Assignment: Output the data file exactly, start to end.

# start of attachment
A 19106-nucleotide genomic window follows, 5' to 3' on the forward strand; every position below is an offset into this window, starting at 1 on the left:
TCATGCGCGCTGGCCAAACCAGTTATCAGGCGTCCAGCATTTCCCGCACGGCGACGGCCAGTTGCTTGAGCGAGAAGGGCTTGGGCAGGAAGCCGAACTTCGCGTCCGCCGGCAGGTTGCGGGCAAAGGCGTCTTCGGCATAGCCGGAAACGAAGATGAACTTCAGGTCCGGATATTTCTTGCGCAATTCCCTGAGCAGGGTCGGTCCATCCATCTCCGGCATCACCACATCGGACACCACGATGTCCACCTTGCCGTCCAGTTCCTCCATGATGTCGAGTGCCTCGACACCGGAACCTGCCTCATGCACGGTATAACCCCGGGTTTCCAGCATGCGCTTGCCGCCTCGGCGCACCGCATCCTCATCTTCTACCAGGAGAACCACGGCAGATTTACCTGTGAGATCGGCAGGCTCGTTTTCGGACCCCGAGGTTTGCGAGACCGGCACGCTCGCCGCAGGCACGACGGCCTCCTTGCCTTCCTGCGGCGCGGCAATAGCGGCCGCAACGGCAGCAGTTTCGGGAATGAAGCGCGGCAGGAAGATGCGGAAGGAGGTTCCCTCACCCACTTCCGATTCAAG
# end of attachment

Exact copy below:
A 19106-nucleotide genomic window follows, 5' to 3' on the forward strand; every position below is an offset into this window, starting at 1 on the left:
TCATGCGCGCTGGCCAAACCAGTTATCAGGCGTCCAGCATTTCCCGCACGGCGACGGCCAGTTGCTTGAGCGAGAAGGGCTTGGGCAGGAAGCCGAACTTCGCGTCCGCCGGCAGGTTGCGGGCAAAGGCGTCTTCGGCATAGCCGGAAACGAAGATGAACTTCAGGTCCGGATATTTCTTGCGCAATTCCCTGAGCAGGGTCGGTCCATCCATCTCCGGCATCACCACATCGGACACCACGATGTCCACCTTGCCGTCCAGTTCCTCCATGATGTCGAGTGCCTCGACACCGGAACCTGCCTCATGCACGGTATAACCCCGGGTTTCCAGCATGCGCTTGCCGCCTCGGCGCACCGCATCCTCATCTTCTACCAGGAGAACCACGGCAGATTTACCTGTGAGATCGGCAGGCTCGTTTTCGGACCCCGAGGTTTGCGAGACCGGCACGCTCGCCGCAGGCACGACGGCCTCCTTGCCTTCCTGCGGCGCGGCAATAGCGGCCGCAACGGCAGCAGTTTCGGGAATGAAGCGCGGCAGGAAGATGCGGAAGGAGGTTCCCTCACCCACTTCCGATTCAAG